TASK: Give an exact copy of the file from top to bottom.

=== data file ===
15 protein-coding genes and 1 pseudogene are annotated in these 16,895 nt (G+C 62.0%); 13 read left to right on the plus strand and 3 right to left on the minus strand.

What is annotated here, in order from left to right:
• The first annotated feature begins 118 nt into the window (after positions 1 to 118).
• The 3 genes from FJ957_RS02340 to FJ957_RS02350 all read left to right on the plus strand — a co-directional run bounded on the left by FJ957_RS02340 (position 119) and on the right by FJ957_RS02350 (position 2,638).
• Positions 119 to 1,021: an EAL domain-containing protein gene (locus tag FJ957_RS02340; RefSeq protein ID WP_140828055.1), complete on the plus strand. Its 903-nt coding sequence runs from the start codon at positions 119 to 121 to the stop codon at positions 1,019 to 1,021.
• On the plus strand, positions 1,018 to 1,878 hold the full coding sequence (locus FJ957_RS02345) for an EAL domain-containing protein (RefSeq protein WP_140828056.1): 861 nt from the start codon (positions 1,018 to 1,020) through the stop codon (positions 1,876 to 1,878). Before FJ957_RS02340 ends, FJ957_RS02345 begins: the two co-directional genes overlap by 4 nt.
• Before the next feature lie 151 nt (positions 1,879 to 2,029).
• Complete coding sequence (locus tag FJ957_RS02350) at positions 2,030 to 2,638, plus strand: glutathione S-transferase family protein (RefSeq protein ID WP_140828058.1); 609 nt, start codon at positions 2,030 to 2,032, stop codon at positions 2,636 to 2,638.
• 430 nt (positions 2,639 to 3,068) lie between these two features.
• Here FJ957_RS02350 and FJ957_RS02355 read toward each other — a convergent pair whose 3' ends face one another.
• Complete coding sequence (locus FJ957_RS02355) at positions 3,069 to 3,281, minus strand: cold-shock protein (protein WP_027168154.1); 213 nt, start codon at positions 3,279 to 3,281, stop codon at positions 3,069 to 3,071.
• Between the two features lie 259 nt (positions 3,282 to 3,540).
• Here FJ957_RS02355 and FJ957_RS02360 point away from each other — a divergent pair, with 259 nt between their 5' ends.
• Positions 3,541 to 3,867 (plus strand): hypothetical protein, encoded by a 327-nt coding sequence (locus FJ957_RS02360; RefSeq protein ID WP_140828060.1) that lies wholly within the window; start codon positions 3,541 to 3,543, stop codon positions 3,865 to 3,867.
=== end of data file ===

15 protein-coding genes and 1 pseudogene are annotated in these 16,895 nt (G+C 62.0%); 13 read left to right on the plus strand and 3 right to left on the minus strand.

What is annotated here, in order from left to right:
• The first annotated feature begins 118 nt into the window (after positions 1 to 118).
• The 3 genes from FJ957_RS02340 to FJ957_RS02350 all read left to right on the plus strand — a co-directional run bounded on the left by FJ957_RS02340 (position 119) and on the right by FJ957_RS02350 (position 2,638).
• Positions 119 to 1,021: an EAL domain-containing protein gene (locus tag FJ957_RS02340; RefSeq protein ID WP_140828055.1), complete on the plus strand. Its 903-nt coding sequence runs from the start codon at positions 119 to 121 to the stop codon at positions 1,019 to 1,021.
• On the plus strand, positions 1,018 to 1,878 hold the full coding sequence (locus FJ957_RS02345) for an EAL domain-containing protein (RefSeq protein WP_140828056.1): 861 nt from the start codon (positions 1,018 to 1,020) through the stop codon (positions 1,876 to 1,878). Before FJ957_RS02340 ends, FJ957_RS02345 begins: the two co-directional genes overlap by 4 nt.
• Before the next feature lie 151 nt (positions 1,879 to 2,029).
• Complete coding sequence (locus tag FJ957_RS02350) at positions 2,030 to 2,638, plus strand: glutathione S-transferase family protein (RefSeq protein ID WP_140828058.1); 609 nt, start codon at positions 2,030 to 2,032, stop codon at positions 2,636 to 2,638.
• 430 nt (positions 2,639 to 3,068) lie between these two features.
• Here FJ957_RS02350 and FJ957_RS02355 read toward each other — a convergent pair whose 3' ends face one another.
• Complete coding sequence (locus FJ957_RS02355) at positions 3,069 to 3,281, minus strand: cold-shock protein (protein WP_027168154.1); 213 nt, start codon at positions 3,279 to 3,281, stop codon at positions 3,069 to 3,071.
• Between the two features lie 259 nt (positions 3,282 to 3,540).
• Here FJ957_RS02355 and FJ957_RS02360 point away from each other — a divergent pair, with 259 nt between their 5' ends.
• Positions 3,541 to 3,867 (plus strand): hypothetical protein, encoded by a 327-nt coding sequence (locus FJ957_RS02360; RefSeq protein ID WP_140828060.1) that lies wholly within the window; start codon positions 3,541 to 3,543, stop codon positions 3,865 to 3,867.